The manufacturer, distributor or supplier of a movable property is not liable to reparation for injury caused by a safety defect in the property if he proves that the victim knew or could have known of the defect, or could have foreseen the injury.
Nor is he liable to reparation if he proves that, according to the state of knowledge at the time that he manufactured, distributed or supplied the property, the existence of the defect could not have been known, and that he was not neglectful of his duty to provide information when he became aware of the defect.
A person may not exclude or limit his liability for material injury caused to another through an intentional or gross fault; a gross fault is a fault which shows recklessness, gross carelessness or gross negligence.
He may not in any way exclude or limit his liability for bodily or moral injury caused to another.
A notice, whether posted or not, stipulating the exclusion or limitation of the obligation to make reparation for injury resulting from the nonperformance of a contractual obligation has effect, in respect of the creditor, only if the party who invokes the notice proves that the other party was aware of its existence at the time the contract was formed.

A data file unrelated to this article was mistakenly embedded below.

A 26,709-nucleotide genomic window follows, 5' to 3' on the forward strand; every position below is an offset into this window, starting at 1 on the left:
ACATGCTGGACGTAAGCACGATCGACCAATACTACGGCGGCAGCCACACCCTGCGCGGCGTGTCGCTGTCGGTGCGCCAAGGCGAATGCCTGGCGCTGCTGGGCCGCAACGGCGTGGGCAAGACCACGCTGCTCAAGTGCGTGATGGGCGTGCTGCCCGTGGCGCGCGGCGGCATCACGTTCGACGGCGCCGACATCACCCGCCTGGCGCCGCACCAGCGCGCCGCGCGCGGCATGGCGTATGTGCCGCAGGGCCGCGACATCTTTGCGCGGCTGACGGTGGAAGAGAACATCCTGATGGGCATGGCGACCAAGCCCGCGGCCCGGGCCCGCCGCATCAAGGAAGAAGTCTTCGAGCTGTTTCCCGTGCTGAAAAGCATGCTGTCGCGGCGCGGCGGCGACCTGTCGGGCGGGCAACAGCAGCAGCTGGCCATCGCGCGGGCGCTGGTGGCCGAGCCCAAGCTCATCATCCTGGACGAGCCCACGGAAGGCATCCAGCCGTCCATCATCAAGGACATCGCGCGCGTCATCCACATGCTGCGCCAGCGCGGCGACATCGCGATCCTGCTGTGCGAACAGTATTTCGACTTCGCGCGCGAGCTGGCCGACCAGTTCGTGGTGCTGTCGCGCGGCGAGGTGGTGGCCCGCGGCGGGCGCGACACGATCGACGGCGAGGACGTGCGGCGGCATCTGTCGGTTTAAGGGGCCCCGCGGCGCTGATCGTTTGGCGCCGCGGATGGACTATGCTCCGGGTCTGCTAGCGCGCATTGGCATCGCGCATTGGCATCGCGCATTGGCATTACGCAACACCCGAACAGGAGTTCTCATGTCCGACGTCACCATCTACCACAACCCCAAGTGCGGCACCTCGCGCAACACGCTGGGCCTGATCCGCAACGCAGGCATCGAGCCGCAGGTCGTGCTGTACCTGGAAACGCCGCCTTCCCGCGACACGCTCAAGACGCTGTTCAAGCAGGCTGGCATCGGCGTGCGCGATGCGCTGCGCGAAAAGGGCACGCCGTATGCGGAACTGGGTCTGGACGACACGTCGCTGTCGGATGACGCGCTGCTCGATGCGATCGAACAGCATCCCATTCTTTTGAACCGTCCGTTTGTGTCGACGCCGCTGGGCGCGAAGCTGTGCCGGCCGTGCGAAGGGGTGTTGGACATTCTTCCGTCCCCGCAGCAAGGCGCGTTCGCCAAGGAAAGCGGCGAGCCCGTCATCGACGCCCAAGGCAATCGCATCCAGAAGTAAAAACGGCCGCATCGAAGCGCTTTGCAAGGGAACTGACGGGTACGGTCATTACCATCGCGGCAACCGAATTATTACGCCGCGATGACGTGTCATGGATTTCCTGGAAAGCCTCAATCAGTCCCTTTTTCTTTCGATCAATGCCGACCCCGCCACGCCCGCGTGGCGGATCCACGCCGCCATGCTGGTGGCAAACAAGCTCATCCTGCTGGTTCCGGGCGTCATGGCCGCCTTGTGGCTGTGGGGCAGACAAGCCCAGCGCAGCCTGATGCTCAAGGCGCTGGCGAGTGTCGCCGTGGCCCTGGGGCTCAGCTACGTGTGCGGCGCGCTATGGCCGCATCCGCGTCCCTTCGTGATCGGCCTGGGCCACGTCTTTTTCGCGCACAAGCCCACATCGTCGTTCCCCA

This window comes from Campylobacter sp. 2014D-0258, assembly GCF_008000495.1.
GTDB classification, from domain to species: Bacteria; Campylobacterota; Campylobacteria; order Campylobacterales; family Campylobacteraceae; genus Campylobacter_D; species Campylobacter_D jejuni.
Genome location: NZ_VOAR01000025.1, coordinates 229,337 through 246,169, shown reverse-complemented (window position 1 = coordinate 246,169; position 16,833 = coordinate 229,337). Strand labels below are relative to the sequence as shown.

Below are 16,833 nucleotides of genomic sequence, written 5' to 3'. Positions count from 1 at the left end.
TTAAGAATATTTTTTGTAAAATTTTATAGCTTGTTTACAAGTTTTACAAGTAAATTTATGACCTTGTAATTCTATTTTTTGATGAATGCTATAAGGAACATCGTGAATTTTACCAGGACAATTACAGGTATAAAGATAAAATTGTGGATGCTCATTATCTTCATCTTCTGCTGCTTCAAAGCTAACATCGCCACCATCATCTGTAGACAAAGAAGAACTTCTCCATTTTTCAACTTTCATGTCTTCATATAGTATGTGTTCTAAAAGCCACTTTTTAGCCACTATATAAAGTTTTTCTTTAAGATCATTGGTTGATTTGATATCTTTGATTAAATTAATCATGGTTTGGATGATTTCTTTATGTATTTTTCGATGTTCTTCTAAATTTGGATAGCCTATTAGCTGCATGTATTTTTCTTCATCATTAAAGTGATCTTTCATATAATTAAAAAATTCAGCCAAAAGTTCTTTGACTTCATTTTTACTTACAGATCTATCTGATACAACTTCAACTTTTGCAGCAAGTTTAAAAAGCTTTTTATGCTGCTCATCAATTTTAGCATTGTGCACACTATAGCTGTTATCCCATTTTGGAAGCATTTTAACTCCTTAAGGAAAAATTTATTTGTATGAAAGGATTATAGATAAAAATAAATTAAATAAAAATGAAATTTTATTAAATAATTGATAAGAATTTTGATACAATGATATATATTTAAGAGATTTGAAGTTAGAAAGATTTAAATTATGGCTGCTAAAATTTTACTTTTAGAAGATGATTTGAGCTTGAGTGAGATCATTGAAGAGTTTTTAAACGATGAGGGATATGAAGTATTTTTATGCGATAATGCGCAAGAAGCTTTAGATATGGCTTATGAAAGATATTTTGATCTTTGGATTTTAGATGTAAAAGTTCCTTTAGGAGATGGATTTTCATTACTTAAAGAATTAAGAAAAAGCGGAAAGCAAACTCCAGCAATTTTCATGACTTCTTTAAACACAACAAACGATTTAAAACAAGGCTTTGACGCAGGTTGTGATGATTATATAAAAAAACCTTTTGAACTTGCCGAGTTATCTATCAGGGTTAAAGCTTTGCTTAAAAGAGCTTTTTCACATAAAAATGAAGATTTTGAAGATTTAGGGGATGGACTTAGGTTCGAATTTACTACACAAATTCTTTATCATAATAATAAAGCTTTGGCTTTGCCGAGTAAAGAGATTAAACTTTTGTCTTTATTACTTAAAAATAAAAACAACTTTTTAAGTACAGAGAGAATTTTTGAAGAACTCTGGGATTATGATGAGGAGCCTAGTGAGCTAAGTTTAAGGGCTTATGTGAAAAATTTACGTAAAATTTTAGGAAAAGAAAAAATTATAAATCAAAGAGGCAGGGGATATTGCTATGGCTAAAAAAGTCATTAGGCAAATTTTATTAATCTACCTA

A person may not by way of a notice exclude or limit his obligation to make reparation in respect of third persons; such a notice may, however, constitute a warning of a danger.
The assumption of risk by the victim, although it may be considered imprudent having regard to the circumstances, does not entail renunciation of his remedy against the person who caused the injury.
Where an injury has been caused by several persons, liability is shared by them in proportion to the seriousness of the fault of each.
The victim is included in the apportionment when the injury is partly the effect of his own fault.
A person who is liable to reparation for an injury is not liable in respect of any aggravation of the injury that the victim could have avoided.
Where several persons have jointly taken part in a wrongful act which has resulted in injury or have committed separate faults each of which may have caused the injury, and where it is impossible to determine, in either case, which of them actually caused it, they are solidarily liable for reparation thereof.
Where an injury has been caused by several persons and one of them is exempted from all liability by an express provision of a special Act, the share of liability which would have been his is assumed equally between the other persons liable for the injury.